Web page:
In January 2012 we fitted 3 new 198 amp AGM batteries, costing 1300 pounds. They worked well for just over a year (1 year warranty – haha!) then 2 of them started to boil filling the boat with Hydrogen Sulphide fumes. Thankfully it set off the gas alarm. I have no idea why this happened so we have now fitted 6 Trojan 225 amp 6 volt batteries, which will give us a total of 675 amps, which is more than we had before and they were about 400 pounds cheaper than new AGMs as they would now be 1550. The Trojan batteries should be more robust but they will need regular maintenance. We will be getting an electrician to check the output from the alternator charging our domestic bank as we think it might be putting out far more power than it should. Could have been the cause of the AGM issue. After speaking to other cruisers, it seems AGMs are not well suited to the harsh environment and constant pounding they receive. Not many people have been happy with them.
Beyzano has an Icom M802 SSB fitted with a grounding plate and the backstay is used as an antenna. It works well enough and we can pick up transmissions over long distances but as with all HF radios, there is often lots of static and 1 day we can talk to someone 250 miles away and the next day the same person is unreadable. It is worth having as it enables us to tune in to various radio nets and keep in touch with other cruisers but I don’t trust it enough to have it as our only means of receiving weather information on passage.
Expensive but worthwhile. We use an Iridium 9555 phone with an external aerial. For the Atlantic crossing we used Mailasail for airtime and line rental, which was far too much, and cost £550 for 500 minutes and 12 months line rental. We have now found a company called GTC that provide a 30 day line rental and 75 minutes for £90, so we just purchase a package when we do an offshore passage so that we can talk directly to Chris Parker who provides us with weather and routing information.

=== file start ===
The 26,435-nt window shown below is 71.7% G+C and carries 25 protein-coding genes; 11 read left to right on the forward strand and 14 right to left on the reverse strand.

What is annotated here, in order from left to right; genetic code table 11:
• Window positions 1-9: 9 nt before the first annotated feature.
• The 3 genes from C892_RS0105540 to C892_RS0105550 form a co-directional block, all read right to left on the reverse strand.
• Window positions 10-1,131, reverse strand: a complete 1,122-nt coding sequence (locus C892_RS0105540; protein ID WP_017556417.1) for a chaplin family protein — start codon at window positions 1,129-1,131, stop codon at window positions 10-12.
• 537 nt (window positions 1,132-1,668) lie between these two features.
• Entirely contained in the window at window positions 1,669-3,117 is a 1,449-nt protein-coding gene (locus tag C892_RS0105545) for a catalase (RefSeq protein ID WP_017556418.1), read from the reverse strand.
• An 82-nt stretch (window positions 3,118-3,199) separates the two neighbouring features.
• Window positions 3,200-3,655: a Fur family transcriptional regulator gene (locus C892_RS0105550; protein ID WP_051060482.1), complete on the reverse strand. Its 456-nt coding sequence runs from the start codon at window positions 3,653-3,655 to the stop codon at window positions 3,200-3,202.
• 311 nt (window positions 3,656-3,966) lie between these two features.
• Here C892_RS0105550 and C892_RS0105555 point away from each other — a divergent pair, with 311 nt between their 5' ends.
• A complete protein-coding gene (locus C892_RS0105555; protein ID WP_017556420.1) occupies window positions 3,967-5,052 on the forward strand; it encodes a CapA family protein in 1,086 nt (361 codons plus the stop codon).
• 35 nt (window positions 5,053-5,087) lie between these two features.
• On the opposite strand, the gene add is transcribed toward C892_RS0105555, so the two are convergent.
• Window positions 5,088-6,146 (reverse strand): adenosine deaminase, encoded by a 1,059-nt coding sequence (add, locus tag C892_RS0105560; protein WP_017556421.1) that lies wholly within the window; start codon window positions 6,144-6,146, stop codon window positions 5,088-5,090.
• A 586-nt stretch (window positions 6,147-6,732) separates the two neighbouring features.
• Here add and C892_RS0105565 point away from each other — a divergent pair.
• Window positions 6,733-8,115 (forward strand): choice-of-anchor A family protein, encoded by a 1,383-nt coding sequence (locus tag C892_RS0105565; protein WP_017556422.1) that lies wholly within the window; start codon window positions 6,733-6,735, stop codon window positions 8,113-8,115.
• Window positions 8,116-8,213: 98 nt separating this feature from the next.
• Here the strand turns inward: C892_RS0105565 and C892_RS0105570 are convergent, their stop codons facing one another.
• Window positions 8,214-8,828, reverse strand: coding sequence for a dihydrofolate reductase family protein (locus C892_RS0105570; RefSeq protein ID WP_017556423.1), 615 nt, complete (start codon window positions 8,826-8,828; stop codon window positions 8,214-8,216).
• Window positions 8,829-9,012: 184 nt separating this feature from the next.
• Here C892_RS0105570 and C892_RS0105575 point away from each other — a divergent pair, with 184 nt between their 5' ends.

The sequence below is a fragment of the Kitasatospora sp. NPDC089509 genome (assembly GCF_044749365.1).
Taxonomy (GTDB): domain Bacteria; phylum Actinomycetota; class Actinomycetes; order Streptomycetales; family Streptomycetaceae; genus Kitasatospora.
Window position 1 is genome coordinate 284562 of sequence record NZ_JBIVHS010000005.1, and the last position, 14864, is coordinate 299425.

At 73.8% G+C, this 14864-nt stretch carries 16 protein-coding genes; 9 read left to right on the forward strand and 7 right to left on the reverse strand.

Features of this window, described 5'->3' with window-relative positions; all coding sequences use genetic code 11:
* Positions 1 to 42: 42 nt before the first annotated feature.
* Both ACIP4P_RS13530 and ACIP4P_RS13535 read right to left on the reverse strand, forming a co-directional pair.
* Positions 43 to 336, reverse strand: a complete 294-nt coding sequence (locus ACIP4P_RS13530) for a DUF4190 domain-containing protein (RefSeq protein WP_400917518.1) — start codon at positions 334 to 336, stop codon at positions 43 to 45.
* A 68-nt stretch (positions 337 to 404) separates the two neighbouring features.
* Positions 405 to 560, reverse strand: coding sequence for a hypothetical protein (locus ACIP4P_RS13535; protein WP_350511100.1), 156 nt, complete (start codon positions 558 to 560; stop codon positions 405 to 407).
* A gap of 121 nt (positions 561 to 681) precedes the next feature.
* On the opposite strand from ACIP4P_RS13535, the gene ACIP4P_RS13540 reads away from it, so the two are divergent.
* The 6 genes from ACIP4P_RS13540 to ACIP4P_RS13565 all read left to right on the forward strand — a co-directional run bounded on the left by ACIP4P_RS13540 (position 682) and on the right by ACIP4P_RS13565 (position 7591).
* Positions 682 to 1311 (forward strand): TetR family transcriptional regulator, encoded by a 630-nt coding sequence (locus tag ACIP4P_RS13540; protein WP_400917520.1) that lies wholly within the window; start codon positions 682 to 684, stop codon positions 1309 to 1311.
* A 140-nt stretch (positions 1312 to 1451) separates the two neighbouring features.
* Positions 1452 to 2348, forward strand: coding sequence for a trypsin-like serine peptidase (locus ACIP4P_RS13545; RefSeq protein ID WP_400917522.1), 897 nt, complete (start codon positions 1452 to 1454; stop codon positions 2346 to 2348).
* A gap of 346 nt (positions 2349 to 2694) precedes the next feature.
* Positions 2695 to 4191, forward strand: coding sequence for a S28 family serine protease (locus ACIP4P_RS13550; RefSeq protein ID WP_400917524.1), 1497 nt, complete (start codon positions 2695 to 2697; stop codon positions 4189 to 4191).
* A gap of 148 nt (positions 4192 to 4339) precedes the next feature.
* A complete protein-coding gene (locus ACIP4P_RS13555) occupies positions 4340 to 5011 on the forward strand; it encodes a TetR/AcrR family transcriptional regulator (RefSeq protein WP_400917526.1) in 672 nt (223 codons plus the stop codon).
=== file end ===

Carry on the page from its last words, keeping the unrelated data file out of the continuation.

We have a Wi-Fi Bat supplied by Mailasail. It does pick up signals from bars and hotels some distance away but if you don’t have their password, it is no help. The USB plug corroded even though it was kept inside the boat but Ed at Mailasail replaced the complete unit free of charge. We know at least 1 other cruiser had the same problem with his unit. Most cruisers are now finding other devices to keep connected, including the new generation of dongles but we must get our heads around the available technology and sort something out for the future.
We have an Apple MacBook Pro, which has been on board for 3 years and has been great. Some weather files are harder to configure on the Mac. Until recently we also had a small Sony Vaio, also fine. The built quality was not as rugged as the Mac though. A few months ago we bought an IPad and this has proved to be a great buy. The Navionics Chart App. Is amazing and when our Raymarine Plotter threw a wobbly, we used the IPad instead and it was every bit as accurate as the plotter. A full set of Caribbean charts for the plotter costs around 200 pounds whilst the same IPad charts cost 35 – why?? The IPad doesn’t have an USB port, which is a shame as it makes sharing information between devices more difficult. I have been told it is possible to buy an adaptor so will hunt one down.
Raymarine Plotter and Instruments